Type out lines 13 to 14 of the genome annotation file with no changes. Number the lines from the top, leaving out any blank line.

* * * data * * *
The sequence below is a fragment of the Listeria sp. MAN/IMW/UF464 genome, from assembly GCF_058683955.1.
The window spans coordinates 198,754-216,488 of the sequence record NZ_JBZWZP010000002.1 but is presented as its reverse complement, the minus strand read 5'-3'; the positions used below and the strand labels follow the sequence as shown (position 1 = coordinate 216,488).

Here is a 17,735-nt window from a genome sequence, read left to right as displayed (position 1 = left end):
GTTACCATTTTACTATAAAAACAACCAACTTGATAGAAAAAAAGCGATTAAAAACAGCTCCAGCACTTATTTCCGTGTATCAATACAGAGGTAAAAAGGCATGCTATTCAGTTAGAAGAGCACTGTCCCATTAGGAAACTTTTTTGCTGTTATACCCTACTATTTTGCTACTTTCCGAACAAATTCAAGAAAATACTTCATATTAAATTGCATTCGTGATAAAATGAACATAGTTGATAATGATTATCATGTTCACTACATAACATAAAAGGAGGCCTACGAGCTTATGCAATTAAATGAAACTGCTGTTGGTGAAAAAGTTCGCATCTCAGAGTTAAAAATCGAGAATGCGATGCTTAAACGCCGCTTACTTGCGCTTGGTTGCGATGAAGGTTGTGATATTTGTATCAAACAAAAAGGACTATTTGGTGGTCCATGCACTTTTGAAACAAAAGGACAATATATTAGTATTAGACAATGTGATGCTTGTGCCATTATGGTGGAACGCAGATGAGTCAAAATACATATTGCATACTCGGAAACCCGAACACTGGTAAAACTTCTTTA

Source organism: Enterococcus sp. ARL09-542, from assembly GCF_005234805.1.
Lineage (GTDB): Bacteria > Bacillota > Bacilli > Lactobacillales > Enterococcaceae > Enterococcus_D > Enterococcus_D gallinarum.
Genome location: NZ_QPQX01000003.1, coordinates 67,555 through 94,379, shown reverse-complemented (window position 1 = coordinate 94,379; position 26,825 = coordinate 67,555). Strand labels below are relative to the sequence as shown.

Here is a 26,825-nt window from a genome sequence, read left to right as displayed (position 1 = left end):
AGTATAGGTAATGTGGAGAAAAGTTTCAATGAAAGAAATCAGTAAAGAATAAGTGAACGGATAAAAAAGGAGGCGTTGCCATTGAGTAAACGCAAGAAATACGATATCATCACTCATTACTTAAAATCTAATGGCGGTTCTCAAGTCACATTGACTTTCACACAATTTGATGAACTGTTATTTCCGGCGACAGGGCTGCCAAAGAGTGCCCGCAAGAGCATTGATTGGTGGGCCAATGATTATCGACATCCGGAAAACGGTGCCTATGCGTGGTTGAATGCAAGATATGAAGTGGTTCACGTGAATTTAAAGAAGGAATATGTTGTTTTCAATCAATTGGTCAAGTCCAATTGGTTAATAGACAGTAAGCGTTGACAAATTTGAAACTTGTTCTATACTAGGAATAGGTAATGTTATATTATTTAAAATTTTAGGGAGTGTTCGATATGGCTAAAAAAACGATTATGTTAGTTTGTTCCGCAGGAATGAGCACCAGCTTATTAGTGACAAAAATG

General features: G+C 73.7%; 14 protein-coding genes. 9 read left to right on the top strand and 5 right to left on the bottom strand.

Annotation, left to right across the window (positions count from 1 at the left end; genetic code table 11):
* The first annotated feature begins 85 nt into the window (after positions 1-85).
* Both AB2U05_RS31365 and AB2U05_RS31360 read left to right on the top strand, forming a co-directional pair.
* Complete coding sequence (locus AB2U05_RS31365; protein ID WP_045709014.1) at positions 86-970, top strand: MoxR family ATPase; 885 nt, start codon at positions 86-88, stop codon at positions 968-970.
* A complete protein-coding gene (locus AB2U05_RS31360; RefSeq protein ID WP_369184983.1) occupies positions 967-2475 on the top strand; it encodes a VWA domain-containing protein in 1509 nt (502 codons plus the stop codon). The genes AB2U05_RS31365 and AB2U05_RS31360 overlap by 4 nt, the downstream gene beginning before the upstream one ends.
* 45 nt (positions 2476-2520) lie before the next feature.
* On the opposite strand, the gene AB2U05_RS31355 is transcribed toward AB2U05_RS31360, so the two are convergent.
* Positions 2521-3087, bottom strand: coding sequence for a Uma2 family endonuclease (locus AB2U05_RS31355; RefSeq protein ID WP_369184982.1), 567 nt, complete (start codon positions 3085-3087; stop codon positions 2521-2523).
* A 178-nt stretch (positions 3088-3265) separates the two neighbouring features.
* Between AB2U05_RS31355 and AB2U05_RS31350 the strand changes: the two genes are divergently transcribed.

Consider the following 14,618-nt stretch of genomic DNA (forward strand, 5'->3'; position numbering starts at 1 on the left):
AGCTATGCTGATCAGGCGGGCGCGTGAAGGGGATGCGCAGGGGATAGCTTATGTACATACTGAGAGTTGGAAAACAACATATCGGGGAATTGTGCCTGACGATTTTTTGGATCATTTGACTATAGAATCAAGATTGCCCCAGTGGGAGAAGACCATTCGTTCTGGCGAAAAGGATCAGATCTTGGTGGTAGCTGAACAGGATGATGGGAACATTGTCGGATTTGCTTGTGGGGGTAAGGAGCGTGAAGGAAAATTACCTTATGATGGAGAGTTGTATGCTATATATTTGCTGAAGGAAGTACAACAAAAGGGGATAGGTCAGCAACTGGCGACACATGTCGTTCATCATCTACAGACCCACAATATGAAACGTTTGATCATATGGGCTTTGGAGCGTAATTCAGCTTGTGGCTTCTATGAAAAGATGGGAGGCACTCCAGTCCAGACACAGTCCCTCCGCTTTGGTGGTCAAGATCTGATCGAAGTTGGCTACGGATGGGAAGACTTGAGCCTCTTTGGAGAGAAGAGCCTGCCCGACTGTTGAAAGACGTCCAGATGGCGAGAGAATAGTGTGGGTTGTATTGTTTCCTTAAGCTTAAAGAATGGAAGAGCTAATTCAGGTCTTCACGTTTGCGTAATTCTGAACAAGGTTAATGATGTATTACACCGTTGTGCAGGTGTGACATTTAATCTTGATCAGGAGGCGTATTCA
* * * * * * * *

* Both AB2U05_RS31365 and AB2U05_RS31360 read left to right on the top strand, forming a co-directional pair.
* Complete coding sequence (locus AB2U05_RS31365; protein ID WP_045709014.1) at positions 86-970, top strand: MoxR family ATPase; 885 nt, start codon at positions 86-88, stop codon at positions 968-970.